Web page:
Cookies help us deliver our Services. By using our Services, you agree to our use of cookies. Learn More.

The Surprising Way Robert Rodriguez Planned Boba's Return The Mandalorian

Hindsight is hardly needed to know 2020 was a year full of surprises. And while many of them were of the decidedly unwelcome sort, one that was met with almost universal glee was the return of legendary Star Wars baddie Boba Fett.

The infamous bounty hunter was last seen (at least timeline wise) falling into the gaping mouth of a Sarlacc, to presumably be "digested over a thousand years." This momentous event comes in the opening moments of 1983's Return of the Jedi, so it was a legitimate shock when the character was briefly glimpsed in the final moments of The Mandalorian's season one episode, "The Marshal." Things got even more surprising when he returned in season two and became a major player in Mando's (Pedro Pascal) quest to find a suitable home for little Grogu. 

That quest, of course, led to another unexpected return – but that's a whole other story. Regarding the return of Boba Fett (played by Attack of the Clones vet Temuera Morrison), the big moment comes in episode six of The Mandalorian's second season. Once the man finally gets his armor back, fans get a first-hand view of the brutality that's made him one of the most feared bounty hunters in the galaxy.

Titled "The Tragedy," said episode was directed by Robert Rodriguez, who staged Boba's thrilling return to action with as much energy and ingenuity as you'd expect from the man behind films like From Dusk till DawnSin City, and Alita: Battle Angel. In a recent video interview posted to the LoreFreak YouTube channel, the director detailed exactly how he first plotted out Boba's action-packed return. The DIY nature of that planning session is every bit as Robert Rodriguez-y as you might imagine.

Robert Rodriguez approached Boba Fett's return in The Mandalorian in true Robert Rodriguez fashion

If you're not familiar with Robert Rodriguez's history, here's a primer. Though he's now working on big-time Hollywood projects, he's a fiercely independent filmmaker whose work has always reflected his proudly do-it-yourself aesthetic. He's never been one to keep his methods a secret, either. After the unexpected success of his breakthrough film, 1992's brilliant El Mariachi, he even went so far as to publish a book, 1995's Rebel Without A Crew, showing aspiring filmmakers how to deliver big budget thrills in no budget indies.

Rodriguez continues to embrace a DIY approach today, evidenced by how he first staged Boba Fett's fearsome return to form in The Mandalorian. In the aforementioned interview, Rodriguez details how he blocked out the electrifying Boba Fett fight scene in his own backyard with his sons standing in (wearing the director's old Boba Fett and Stormtrooper Halloween costumes no less). Star Wars action figures were utilized for scenes where special effects and stunt work were required.

The director naturally shot and edited the backyard scenes himself, and as that handheld footage is inter-spliced with actual footage from The Mandalorian for the interview, you can clearly see much of the episode's action unfolds exactly as it did in Rodriguez's backyard. That's largely because Rodriguez presented the homemade footage to his Mandalorian bosses Jon Favreau and Dave Filoni when laying out his plan for the scene. To the director's surprise, both were enthusiastic — not only about the action, but also about the DIY feel.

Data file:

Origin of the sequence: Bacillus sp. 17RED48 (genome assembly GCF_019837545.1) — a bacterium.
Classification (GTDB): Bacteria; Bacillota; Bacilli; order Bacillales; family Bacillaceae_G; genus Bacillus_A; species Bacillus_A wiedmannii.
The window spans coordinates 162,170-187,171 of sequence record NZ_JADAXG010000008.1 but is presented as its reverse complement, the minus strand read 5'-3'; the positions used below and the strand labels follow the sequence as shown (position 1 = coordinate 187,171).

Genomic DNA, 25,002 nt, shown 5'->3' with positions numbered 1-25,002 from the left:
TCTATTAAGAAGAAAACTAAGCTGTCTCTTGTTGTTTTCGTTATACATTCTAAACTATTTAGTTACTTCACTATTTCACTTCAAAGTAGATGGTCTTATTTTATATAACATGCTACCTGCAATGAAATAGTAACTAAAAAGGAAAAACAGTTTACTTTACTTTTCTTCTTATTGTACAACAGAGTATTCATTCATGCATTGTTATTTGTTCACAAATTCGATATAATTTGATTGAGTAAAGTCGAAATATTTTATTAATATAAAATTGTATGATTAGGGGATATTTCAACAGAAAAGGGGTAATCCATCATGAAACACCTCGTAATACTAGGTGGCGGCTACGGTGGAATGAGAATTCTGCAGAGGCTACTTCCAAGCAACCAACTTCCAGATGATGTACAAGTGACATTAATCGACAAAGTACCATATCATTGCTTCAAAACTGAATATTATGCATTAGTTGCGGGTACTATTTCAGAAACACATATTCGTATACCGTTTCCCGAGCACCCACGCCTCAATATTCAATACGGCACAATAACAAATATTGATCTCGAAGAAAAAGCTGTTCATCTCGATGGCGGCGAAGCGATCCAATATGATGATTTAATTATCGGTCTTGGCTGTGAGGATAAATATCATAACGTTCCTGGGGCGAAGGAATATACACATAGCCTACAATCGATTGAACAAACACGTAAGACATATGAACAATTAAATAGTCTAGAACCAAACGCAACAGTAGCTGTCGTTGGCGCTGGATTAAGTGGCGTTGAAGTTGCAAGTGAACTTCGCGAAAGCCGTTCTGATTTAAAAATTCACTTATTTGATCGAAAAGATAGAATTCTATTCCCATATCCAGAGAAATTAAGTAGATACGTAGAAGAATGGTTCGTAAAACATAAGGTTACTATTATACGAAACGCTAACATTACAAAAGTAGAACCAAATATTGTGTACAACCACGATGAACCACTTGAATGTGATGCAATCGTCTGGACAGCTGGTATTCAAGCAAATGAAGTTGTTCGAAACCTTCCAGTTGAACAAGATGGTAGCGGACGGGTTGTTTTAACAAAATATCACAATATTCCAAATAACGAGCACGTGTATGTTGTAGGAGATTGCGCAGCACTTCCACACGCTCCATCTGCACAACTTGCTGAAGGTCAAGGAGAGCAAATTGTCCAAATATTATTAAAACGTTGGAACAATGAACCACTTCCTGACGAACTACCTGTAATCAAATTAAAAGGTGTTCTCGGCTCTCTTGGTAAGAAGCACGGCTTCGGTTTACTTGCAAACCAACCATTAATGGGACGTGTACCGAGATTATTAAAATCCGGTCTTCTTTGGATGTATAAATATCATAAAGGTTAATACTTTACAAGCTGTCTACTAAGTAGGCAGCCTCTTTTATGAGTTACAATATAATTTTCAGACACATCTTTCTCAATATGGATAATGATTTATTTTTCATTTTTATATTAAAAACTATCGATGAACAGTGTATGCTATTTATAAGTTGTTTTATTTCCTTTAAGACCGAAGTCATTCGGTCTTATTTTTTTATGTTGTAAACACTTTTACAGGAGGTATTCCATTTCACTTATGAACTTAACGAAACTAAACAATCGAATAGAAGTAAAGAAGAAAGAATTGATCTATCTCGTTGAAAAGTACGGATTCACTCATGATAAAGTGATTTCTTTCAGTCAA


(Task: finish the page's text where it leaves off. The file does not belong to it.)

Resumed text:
The action obviously plays bigger in the episode, but Rodriguez's account of how he first staged it should only make fans adore the moment all the more. Here's hoping we get more of the same when The Book of Boba Fett makes its Disney+ debut

Robert Rodriguez has actually taken a similar approach in past projects

If you are familiar with the work of Robert Rodriguez, you know this isn't the first time he's taken this unique approach. In fact, he pulled a similar stunt when trying to procure the big screen rights to Frank Miller's noir-tinged comic series, Sin City

As the story goes, Miller had long soured on Hollywood adapting his hard-nosed tales to the big screen, and initially had little interest in Rodriguez taking a shot at Sin City. Determined to see his vision for the project through, Rodriguez decided not to pitch Miller on the adaptation with words, instead inviting the comic book legend to his own Troublemaker Studios in Austin, Texas to see what the director had in mind for the movie first-hand.

Miller agreed, with Rodriguez inviting Josh Hartnett and Marley Shelton to town to shoot what would become the opening scene for the Sin City movie. If Miller still said no, Rodriguez would gift him the scene for his time. Rodriguez proceeded to shoot, edit, score, and apply the film's groundbreaking special effects in a single day, delivering a scene that looked as vividly rendered as the singularly stylish images from Miller's books, and therefore unlike anything cinema had ever seen.

The rest, as they say, is history, with Miller being so impressed he immediately signed the rights to Sin City over to Rodriguez, and even signed onto the big screen adaptation as co-director. And yes, the scene eventually served as the opening for Sin City. As for the movie, it became that rarest of comic book adaptations that impressed everyday moviegoers and die-hard fans of the source material in equal measure. It also remains the boldest film in Robert Rodriguez's brilliant, if sometimes spotty cinematic oeuvre.